Millions of bird migration records have been scanned. Care to illuminate almost a century of migration patterns and population status of birds? Transcribe records so they can be included in an open database for analysis. Get started!

 

ZomBeeWatch
The Zombie Fly has been found parasitizing honey bees in California, Oregon, South Dakota, Vermont and Washington. Where else in North America are bees infected by Zombie Flies? Help solve the mystery by collecting honey bees and reporting easy-to-spot signs of infection. You’ll know it when you see it! Get started!


On Sunday, 5/18 at 9:26 am ET, the Space X Dragon Cargo will be released from the International Space Station to return to Earth. The Cargo will splash down into the Pacific Ocean returning our very own citizen science research project, Project MERCCURI, to Earth! You can watch this all take place, LIVE, on NASA TV: May 18, Sunday 9 a.m.

Learn more about Project MERCCURI at SpaceMicrobes.org.

Want your project featured in our newsletter? Contact jenna@scistarter.com

Surveying Seabirds of the Puget Sound this Holiday Season.

By December 25th, 2013 at 1:00 pm | Comment

If you’re looking for more projects for the holiday season, we’ve got 12 Days of Citizen Science for you!

Counting seabirds on the Puget Sound

Counting seabirds on the Puget Sound

“On the twelfth day of Christmas, my true love gave to me…” birds! Partridges, turtle doves, French hens, calling birds, golden rings (pheasants), geese and swans inhabit this festival folk classic celebrating food and merriment. Seabirds, cousins of our dinner table counterparts, enjoy a winter migration to good eats and family too. Yet changes in climate and their relationship with man are driving population declines. Can citizen scientists help conserve our feathered friends?

The Puget Sound Seabird Survey (PSSS), in association with the Seattle Audubon Society, is enlisting citizen scientists to catalog the diversity of coastal birds along three square miles of Puget Sound saltwater habitat.

During seabird’s annual migrations, near shore saltwater habitats, such as the Puget Sound, provide valuable food and mating sites. Nearly all species of coastal birds including geese, ducks, swans, loons, grebes, cormorants, gulls, terns and alcids have experienced population declines since the late 1970s due to ecosystem changes caused by human development. Stopping to watch these graceful birds on your way to Grandma’s house can provide important population clues for local scientists.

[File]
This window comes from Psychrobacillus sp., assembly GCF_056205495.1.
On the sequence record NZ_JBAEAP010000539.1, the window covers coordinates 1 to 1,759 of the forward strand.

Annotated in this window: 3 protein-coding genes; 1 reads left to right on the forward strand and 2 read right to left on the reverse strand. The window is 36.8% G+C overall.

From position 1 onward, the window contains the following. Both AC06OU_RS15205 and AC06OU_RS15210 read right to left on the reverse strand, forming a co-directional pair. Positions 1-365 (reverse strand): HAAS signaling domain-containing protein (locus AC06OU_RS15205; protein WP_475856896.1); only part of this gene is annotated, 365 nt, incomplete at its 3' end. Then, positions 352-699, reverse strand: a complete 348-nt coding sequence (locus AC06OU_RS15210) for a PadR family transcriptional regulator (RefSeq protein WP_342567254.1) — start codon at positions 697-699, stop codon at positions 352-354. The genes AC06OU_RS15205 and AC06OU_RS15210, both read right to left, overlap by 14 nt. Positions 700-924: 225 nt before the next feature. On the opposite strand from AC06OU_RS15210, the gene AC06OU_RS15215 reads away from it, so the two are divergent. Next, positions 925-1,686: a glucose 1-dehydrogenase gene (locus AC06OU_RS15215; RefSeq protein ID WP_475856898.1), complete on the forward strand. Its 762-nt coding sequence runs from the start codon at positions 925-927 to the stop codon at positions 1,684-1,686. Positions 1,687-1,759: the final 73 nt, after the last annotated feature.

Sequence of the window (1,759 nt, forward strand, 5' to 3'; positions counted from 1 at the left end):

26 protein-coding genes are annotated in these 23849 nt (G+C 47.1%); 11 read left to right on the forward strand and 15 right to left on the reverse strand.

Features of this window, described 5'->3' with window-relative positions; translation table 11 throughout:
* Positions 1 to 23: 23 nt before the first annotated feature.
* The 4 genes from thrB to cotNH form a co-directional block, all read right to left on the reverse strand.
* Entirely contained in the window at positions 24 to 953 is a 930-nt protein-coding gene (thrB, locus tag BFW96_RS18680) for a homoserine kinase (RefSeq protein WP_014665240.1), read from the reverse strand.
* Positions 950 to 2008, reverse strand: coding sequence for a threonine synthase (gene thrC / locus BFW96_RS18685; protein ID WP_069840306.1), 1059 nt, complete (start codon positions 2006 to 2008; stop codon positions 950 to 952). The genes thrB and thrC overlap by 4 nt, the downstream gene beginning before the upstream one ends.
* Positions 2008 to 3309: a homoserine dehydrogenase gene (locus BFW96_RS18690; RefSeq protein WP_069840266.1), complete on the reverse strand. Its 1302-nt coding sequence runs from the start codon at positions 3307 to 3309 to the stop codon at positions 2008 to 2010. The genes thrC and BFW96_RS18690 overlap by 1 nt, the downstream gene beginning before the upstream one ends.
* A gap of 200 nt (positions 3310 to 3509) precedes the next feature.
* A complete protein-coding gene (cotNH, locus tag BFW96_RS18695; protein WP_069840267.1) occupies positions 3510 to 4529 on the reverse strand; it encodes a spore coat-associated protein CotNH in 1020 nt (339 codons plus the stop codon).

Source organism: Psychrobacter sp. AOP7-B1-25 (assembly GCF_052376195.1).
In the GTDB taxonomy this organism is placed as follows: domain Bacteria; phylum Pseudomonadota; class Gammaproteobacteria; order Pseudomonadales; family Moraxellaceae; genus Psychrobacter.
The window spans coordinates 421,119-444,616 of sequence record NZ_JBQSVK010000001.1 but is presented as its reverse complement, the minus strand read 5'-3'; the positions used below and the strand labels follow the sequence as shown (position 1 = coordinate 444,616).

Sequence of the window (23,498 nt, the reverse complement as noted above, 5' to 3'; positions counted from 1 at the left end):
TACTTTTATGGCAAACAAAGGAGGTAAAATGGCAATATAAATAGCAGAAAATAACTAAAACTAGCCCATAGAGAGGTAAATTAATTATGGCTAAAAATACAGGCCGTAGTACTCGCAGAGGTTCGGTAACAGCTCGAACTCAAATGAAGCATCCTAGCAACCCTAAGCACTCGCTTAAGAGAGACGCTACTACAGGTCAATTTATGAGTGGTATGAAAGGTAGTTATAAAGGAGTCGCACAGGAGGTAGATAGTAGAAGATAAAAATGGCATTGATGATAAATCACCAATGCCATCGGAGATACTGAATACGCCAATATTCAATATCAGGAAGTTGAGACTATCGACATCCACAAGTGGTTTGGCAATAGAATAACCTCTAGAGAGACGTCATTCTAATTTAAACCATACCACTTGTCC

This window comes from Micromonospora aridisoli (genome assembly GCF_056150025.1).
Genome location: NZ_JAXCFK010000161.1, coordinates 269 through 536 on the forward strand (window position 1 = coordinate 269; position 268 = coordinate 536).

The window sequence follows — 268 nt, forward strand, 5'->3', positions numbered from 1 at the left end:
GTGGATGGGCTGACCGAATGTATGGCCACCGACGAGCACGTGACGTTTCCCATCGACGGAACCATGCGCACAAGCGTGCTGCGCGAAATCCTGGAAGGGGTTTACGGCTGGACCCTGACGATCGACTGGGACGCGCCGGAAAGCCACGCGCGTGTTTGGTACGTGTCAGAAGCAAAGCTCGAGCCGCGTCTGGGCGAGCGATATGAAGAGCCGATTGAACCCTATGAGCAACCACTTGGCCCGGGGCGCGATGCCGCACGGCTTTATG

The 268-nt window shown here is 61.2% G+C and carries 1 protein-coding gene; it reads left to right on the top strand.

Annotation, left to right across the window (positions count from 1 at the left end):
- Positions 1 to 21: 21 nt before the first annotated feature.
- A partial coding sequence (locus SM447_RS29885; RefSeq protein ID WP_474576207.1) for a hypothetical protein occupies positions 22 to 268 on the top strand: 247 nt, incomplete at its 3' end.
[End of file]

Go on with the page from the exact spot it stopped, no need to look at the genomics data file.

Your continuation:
Now in its sixth season, PSSS is the only land-based study of seabirds in the central and south Puget Sound. (Previous studies relied on aerial and marine data.) “PSSS is a scalable program that engages citizen scientists to collect significant data on valuable environmental indicators” explains Adam Sedgley, former science manager of the Seattle Audubon Society.

Identifying grebes of Puget Sound

Identifying grebes of Puget Sound

On the first Saturday of each month from October to April, citizen scientists are paired with experienced bird watchers and seabird scientists to identify all species of wintering coastal seabirds. Armed with your keen powers of observation, binoculars, compass and rulers; teams survey one of 82 sites along the Puget Sound using a method known as distance sampling. Directly counting each bird can be a challenge to new birders – species are hard to see and identify at a distance, poor weather conditions obscure views, and birds are often underwater. In distance sampling, citizen scientists simply line up a ruler with the horizon then measure the distance to the each bird in millimeters. Record the birds you’ve seen, their distance from the horizon, and compass bearing on PSSS’s interactive website. Using this data, scientists accurately estimate population size and health creating a snapshot of seabird natural history for more than 2400 acres of Puget Sound. This snapshot helps to inform conservation and oil spill clean up efforts.

Being a birder has never been easier. PSSS and the Seattle Audubon Society have developed excellent resources for citizen scientists including the stunning photographs by local photographer David Gluckman and an interactive website with information on all species of seabirds found in the Puget Sound region as well as their habitat and life histories. They also have an interactive map for you to explore each of the survey sites based on the most birds observed or most diverse areas.

Why not take a stop while you’re venturing “over the river and through the woods” this holiday season to watch the birdies?

Images: PSSS and David Gluckman


Dr. Melinda T. Hough is a freelance science advocate and communicator. Her previous work has included a Mirzayan Science and Technology Graduate Policy Fellowship at the National Academy of Sciences (2012), co-development of several of the final science policy questions with ScienceDebate.org (2012), consulting on the development of the Seattle Science Festival EXPO day (2012), contributing photographer for JF Derry’s book “Darwin in Scotland” (2010) and outreach projects to numerous to count. Not content to stay stateside, Melinda received a B.S in Microbiology from the University of Washington (2001) before moving to Edinburgh, Scotland where she received a MSc (2002) and PhD (2008) from the University of Edinburgh trying to understand how antibiotics kill bacteria. Naturally curious, it is hard to tear Melinda away from science; but if you can, she might be found exploring, often behind the lens of her Nikon D80, training for two half-marathons, or plotting her next epic adventure.